[Footnote 1:
This was the heading under which correspondence appeared in _The London Magazine_ at that date.--H.]


[Footnote 2:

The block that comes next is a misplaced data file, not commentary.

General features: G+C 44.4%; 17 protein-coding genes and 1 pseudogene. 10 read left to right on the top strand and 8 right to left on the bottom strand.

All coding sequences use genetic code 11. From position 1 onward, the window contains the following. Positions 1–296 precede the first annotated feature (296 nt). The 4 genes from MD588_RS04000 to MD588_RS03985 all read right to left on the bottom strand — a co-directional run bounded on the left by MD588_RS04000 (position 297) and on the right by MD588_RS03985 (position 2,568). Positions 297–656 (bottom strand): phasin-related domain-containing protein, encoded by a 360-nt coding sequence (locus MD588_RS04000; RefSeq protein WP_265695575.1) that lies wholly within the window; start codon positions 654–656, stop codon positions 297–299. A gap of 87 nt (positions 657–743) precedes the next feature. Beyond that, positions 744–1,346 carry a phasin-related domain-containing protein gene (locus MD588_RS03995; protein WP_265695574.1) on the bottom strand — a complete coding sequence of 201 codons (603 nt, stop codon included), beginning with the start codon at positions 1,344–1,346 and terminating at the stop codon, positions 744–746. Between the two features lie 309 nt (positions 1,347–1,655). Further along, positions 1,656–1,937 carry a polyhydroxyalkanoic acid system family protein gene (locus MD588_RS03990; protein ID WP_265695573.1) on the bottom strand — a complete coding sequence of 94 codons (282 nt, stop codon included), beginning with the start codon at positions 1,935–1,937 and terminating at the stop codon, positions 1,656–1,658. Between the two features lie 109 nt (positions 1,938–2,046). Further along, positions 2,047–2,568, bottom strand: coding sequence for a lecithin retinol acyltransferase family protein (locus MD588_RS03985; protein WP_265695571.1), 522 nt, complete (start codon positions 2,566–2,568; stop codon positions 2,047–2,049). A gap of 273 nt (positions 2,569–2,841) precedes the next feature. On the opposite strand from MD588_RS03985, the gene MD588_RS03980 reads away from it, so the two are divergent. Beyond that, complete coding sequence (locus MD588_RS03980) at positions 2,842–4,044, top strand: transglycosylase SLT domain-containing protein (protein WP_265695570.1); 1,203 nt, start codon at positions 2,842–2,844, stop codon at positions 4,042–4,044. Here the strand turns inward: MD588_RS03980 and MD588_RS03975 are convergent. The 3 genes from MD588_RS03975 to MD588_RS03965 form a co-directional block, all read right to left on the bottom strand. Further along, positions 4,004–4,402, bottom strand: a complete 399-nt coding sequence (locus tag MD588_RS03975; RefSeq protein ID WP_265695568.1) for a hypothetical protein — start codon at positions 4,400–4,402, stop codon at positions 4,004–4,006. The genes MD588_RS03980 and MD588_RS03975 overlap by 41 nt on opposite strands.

What other interpretation? An interpretation which makes Mr. Hazlitt's argument coincide with one frequently urged against Mr. Malthus--viz. 'that in fact he himself relies practically upon _moral restraint_ as one great check to Population, though denying that any great revolution in the moral nature of man is practicable.' But so long as Mr. Malthus means, by a _great revolution_, a revolution in the sense which he imputes to Mr. Godwin--to Condorcet, &c.; viz. a revolution amounting to absolute perfection, so long there is no logical error in all this: Mr. Malthus may consistently rely upon moral restraint for getting rid, suppose, of ninety cases out of every hundred which at present tend to produce an excessive population, and yet maintain that even this tenth of the former excess would be sufficient, at a certain stage of population, to reproduce famines, &c.;, _i. e._ to reproduce as much misery and vice as had been got rid of. Here there is an absolute increase of moral restraint, but still insufficient for the purpose of preventing misery, &c.; For, as soon as the maximum of population is attained, even one single birth in excess (_i. e._ which does more than replace the existing numbers)--_a fortiori_, then, one-tenth of the present excess (though implying that the other nine-tenths had been got rid of by moral restraint) would yet be sufficient to prevent the attainment of a state of perfection. And, if Mr. Malthus had so shaped his argument, whether wrong or right--he would not have offended in point of _logic_: his logical error lies in supposing a state of perfection already existing and yet as brought to nothing by this excess of births: whereas it is clear that such an excess may operate to prevent, but cannot operate to destroy a state of perfection; because in such a state no excess could ever arise; for, though an excess may co-exist with a vast increase of moral restraint, it cannot co-exist with entire and perfect moral restraint; and nothing less than _that_ is involved in the term 'perfection.' A perfect state, which allows the possibility of the excess here spoken of, is already an imperfect state. Now, if Mr. Hazlitt says that this is exactly what he means, I answer that I believe it is; because I can in no other way explain his sixth sentence--from the words 'but it is shifting the question' to the end of that sentence. Yet again the seventh sentence (the last) is so expressed as to be unintelligible to me. And all that precedes the sixth sentence, though very intelligible, yet seems the precise objection which I have stated above, and which I think untenable. Nay, it is still less tenable in Mr. Hazlitt's way of putting it than as usually put: for to represent Mr. Malthus as saying that, 'if reason should ever get the mastery over all our actions, we shall then be governed _entirely_ by our physical appetites' (which are Mr. Hazlitt's words), would be objected to even by an opponent of Mr. Malthus: why '_entirely_?' why more than we are at present? The utmost amount of the objection is this:--That, relying so much upon moral restraint _practically_, Mr. Malthus was bound to have allowed it more weight _speculatively_, but it is unreasonable to say that in his ideal case of perfection Mr. Malthus has allowed no weight at all to moral restraint: even he, who supposes an increased force to be inconsistent with Mr. Malthus's theory, has no reason to insist upon his meaning a diminished force.]